Tuesday, January 21, 2014

Miss Pettigrew Lives For a Day


Starring: Frances McDormand, Amy Adams, Lee Pace, Ciaran Hinds, Shirley Henderson, Mark Strong, Tom Payne

Rated PG-13 for Some Partial Nudity and Innuendo

"Miss Pettigrew Lives for a Day" is an attempt to bring back the classic screwball comedies from the 30's and 40's.  There's nothing raunchy or gross about this movie; it's all timing and lines.  Someone looking for something like "The 40-Year Old Virgin," or (God forbid!) "Anchorman 2," will be surprised (pleasantly, I hope).  Comedies like this have been out of style for decades, and as Miss Pettigrew proves, they can be just as fun, if not more so.

The film is based on the book by Winifred Watson that was a massive hit when it was published in 1938.  It was going to be turned into a movie, but the onset of World War II put those plans to a halt.  The project was forgotten until the publisher re-released the book in 2000, at which point it was once again attempted to bring to the screen.  70 years after its publication, the story finally reached cinemas.

It's not hard to understand why it was so successful as a novel and so easily translated to the screen: it's got a likable heroine, quirky and engaging characters, and an amusing plot that grows more convoluted (and funnier) as the film goes on.  Miss Pettigrew is someone we can root for, and that makes the film work; the story rests on her shoulders, and she's impossible not to like.

The time is at the tail end of the Great Depression (due to how close it is to World War II, it's probably fall 1939).  Miss Pettigrew is a nanny who is tossed out by just about everyone for one reason or another.  The employment agency has given up hope for her and turns her away.  She overhears that the social secretary for Carole Lombard is freed up again and the worker decides to send her to Delysia Lafosse (Adams).  Desperate, Miss Pettigrew takes the lead and goes there herself.  That's when she realizes that Delysia isn't a mother looking for someone to take care of her kids, but a young starlet trying to juggle three boyfriends: Nick (Strong), a brutish club owner for whom Delysia sings and whose flat she lives in (and whose bank account she empties as fast as she can), Phil (Payne), the son of a theater producer who may make her a star, and Michael (Pace), the penniless pianist who loves her.  Over the course of the day, Miss Pettigrew may help Delysia decide her future and find her own as well.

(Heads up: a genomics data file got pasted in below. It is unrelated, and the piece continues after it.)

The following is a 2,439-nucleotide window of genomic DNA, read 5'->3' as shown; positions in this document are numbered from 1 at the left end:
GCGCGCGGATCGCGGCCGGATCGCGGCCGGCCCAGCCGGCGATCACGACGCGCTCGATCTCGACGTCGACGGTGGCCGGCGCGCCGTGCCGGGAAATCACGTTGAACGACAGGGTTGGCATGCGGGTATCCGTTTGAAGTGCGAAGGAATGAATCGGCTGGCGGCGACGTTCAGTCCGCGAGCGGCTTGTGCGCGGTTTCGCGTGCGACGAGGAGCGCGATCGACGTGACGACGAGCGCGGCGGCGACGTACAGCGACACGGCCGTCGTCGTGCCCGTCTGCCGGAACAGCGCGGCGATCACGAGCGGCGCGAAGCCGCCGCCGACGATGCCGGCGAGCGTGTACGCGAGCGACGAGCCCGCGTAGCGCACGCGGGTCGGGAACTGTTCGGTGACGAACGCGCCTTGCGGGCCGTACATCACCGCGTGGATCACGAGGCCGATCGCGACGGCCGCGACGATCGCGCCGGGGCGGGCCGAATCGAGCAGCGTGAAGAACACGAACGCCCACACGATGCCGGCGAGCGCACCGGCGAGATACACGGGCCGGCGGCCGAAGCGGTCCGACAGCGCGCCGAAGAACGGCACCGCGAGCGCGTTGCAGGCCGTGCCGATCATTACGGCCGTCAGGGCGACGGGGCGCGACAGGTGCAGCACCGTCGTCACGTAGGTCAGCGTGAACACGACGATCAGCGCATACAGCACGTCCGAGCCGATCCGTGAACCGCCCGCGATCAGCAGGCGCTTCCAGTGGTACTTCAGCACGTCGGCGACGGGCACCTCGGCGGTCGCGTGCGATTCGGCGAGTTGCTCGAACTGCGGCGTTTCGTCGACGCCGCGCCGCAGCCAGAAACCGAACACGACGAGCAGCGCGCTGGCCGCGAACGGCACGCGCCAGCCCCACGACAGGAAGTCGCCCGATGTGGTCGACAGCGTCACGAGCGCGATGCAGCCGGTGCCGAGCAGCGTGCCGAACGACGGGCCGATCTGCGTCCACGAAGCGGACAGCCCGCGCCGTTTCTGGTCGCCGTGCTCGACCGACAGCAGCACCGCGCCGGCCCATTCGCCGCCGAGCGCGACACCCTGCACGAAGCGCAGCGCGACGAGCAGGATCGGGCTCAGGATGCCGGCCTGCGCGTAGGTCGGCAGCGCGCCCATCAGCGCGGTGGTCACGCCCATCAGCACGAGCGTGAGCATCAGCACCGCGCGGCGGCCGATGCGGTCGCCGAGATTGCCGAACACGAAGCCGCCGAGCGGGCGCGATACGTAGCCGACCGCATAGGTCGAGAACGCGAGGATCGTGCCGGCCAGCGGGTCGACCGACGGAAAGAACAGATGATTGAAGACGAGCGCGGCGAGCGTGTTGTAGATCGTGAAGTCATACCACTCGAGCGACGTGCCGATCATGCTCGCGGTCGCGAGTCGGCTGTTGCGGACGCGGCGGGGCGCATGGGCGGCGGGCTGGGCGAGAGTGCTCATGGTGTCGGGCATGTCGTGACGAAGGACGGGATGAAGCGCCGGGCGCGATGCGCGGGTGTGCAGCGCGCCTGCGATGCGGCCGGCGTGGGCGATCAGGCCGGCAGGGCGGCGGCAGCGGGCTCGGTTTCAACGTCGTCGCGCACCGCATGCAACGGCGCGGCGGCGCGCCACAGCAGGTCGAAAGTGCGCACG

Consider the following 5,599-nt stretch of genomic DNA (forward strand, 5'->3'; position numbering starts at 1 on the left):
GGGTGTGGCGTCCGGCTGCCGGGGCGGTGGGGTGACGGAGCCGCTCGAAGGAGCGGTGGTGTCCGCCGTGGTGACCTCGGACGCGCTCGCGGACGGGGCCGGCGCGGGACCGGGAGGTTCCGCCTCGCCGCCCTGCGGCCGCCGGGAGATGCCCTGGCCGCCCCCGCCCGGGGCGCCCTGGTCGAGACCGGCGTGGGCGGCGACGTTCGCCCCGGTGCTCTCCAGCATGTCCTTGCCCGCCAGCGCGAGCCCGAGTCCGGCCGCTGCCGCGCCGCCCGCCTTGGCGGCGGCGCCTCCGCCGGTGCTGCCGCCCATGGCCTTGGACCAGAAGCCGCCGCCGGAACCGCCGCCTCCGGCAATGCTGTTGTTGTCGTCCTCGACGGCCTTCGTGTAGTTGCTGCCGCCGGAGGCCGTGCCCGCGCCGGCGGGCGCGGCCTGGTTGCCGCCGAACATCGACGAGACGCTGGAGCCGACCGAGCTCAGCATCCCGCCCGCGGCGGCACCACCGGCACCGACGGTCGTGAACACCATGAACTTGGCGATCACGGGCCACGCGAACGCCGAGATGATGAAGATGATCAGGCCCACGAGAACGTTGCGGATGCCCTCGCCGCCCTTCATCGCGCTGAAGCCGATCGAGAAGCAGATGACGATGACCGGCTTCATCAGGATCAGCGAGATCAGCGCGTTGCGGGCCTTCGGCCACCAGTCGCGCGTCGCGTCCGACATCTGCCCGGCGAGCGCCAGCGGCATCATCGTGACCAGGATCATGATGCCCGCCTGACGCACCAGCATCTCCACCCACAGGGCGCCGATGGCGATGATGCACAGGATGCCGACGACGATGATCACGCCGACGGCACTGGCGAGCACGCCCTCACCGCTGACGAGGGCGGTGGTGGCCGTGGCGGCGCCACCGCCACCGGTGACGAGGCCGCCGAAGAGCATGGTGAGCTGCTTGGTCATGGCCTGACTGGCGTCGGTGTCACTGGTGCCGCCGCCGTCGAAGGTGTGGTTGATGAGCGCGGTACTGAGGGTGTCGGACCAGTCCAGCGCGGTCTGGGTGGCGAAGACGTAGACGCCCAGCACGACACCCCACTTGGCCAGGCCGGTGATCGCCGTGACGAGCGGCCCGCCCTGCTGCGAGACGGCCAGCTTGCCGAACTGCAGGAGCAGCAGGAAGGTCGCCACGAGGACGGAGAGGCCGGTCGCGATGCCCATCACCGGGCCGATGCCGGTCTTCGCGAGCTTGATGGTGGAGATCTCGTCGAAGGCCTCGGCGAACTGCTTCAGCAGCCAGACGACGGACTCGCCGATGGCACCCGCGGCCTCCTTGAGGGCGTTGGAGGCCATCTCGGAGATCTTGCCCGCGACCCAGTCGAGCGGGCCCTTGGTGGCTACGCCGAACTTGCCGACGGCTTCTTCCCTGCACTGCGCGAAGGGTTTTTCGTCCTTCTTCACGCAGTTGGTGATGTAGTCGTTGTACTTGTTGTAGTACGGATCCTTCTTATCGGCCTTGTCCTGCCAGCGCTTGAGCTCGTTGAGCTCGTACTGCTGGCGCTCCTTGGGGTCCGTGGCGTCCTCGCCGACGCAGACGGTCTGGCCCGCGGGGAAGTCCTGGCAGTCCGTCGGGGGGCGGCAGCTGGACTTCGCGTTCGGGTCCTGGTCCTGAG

Indian director Bharat Nalluri has elected to cast actors best suited for the part, rather than who is the most famous or photogenic.  That's the right decision.  The cast is just about perfect; everyone seems born to play the role they were given.  McDormand is turns up the frump as the mousy Miss Pettigrew.  We've all felt like we were at the bottom, and if there's one thing that an audience loves, it's to see the underdog get what they deserve.  Amy Adams, who specializes in playing ditzy and naiive characters is also in fine form as the bubbly but immature Delysia.  Mark Strong, Tom Payne and especially Lee Pace (who has never been so sexy and, in Amy Adams' own words "dashing") are all in fine form.  Shirley Henderson is perfectly nasty as the ambitious and manipulative Edythe.  Ciaran Hinds, with his laid-back and low-key acting style, may not be the first name that comes up when one thinks of a screwball comedy, but he gives the best performance in the film after Lee Pace.  He plays Joe Blomfield, a clothing designer (and Edythe's ex-fiancee) who sees right through Miss Pettigrew...and likes what he sees!

As fun and frothy as this film is, it could have been a lot better.  Screwball comedies require perfect timing, almost down to the milisecond, and they have do gain momentum.  The timing is sharp enough to be amusing, but it lacks to precision to be truly hilarious.  It also doesn't gain much momentum.  The film's first scene should have been a classic, but neither Nalluri doesn't nail the timing.  Things should have been quicker and more energetic than they actually are.  While both Adams and McDormand have displayed comic aptitude and timing (on numerous occasions), they're both struggle with this scene (much more successful are Mark Strong and Tom Payne, the latter of whom has the exact manic energy that the film demands).  After that, the film hits its stride and it is on more solid ground.  It has the same innocence as the comedies of old, and as such feels nostalgic.  It's a much gentler comedy than we're used to these days, but it's not less funny.  In fact, it's a richer experience because it demands much more than improvisation (in fact, I doubt that improv would be possible in a movie like this) and coming up with the grossest gag the latest stand-up comic turned actor can come up with.  Definitely recommended.

Wednesday, January 8, 2014

Anchorman 2: The Legend Continues